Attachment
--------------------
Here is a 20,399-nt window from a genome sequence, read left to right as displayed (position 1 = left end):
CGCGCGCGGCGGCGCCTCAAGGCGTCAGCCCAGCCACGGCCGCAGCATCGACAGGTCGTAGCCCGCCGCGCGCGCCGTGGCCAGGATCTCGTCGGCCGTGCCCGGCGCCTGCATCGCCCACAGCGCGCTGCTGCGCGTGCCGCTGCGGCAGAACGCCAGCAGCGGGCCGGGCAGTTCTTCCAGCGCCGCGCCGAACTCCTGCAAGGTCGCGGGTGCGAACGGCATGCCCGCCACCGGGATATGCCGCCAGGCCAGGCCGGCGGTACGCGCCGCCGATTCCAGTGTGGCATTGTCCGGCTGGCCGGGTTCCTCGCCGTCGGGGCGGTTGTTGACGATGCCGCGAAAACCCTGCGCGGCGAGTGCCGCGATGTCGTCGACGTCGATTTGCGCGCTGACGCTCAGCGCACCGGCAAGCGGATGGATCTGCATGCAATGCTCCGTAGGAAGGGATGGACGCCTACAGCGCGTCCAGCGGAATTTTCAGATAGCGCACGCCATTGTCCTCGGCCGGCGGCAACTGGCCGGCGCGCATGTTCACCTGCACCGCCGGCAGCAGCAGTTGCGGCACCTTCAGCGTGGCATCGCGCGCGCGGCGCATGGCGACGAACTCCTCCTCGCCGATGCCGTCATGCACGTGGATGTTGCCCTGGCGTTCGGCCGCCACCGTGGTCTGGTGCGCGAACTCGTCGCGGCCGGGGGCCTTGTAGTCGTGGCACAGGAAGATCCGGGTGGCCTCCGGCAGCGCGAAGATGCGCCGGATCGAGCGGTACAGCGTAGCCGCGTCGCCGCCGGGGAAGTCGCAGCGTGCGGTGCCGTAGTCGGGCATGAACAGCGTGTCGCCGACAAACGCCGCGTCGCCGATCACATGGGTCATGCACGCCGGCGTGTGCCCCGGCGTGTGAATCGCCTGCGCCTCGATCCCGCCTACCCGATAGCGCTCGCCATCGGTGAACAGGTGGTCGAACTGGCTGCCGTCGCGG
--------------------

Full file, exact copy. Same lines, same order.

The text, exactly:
Here is a 20,399-nt window from a genome sequence, read left to right as displayed (position 1 = left end):
CGCGCGCGGCGGCGCCTCAAGGCGTCAGCCCAGCCACGGCCGCAGCATCGACAGGTCGTAGCCCGCCGCGCGCGCCGTGGCCAGGATCTCGTCGGCCGTGCCCGGCGCCTGCATCGCCCACAGCGCGCTGCTGCGCGTGCCGCTGCGGCAGAACGCCAGCAGCGGGCCGGGCAGTTCTTCCAGCGCCGCGCCGAACTCCTGCAAGGTCGCGGGTGCGAACGGCATGCCCGCCACCGGGATATGCCGCCAGGCCAGGCCGGCGGTACGCGCCGCCGATTCCAGTGTGGCATTGTCCGGCTGGCCGGGTTCCTCGCCGTCGGGGCGGTTGTTGACGATGCCGCGAAAACCCTGCGCGGCGAGTGCCGCGATGTCGTCGACGTCGATTTGCGCGCTGACGCTCAGCGCACCGGCAAGCGGATGGATCTGCATGCAATGCTCCGTAGGAAGGGATGGACGCCTACAGCGCGTCCAGCGGAATTTTCAGATAGCGCACGCCATTGTCCTCGGCCGGCGGCAACTGGCCGGCGCGCATGTTCACCTGCACCGCCGGCAGCAGCAGTTGCGGCACCTTCAGCGTGGCATCGCGCGCGCGGCGCATGGCGACGAACTCCTCCTCGCCGATGCCGTCATGCACGTGGATGTTGCCCTGGCGTTCGGCCGCCACCGTGGTCTGGTGCGCGAACTCGTCGCGGCCGGGGGCCTTGTAGTCGTGGCACAGGAAGATCCGGGTGGCCTCCGGCAGCGCGAAGATGCGCCGGATCGAGCGGTACAGCGTAGCCGCGTCGCCGCCGGGGAAGTCGCAGCGTGCGGTGCCGTAGTCGGGCATGAACAGCGTGTCGCCGACAAACGCCGCGTCGCCGATCACATGGGTCATGCACGCCGGCGTGTGCCCCGGCGTGTGAATCGCCTGCGCCTCGATCCCGCCTACCCGATAGCGCTCGCCATCGGTGAACAGGTGGTCGAACTGGCTGCCGTCGCGG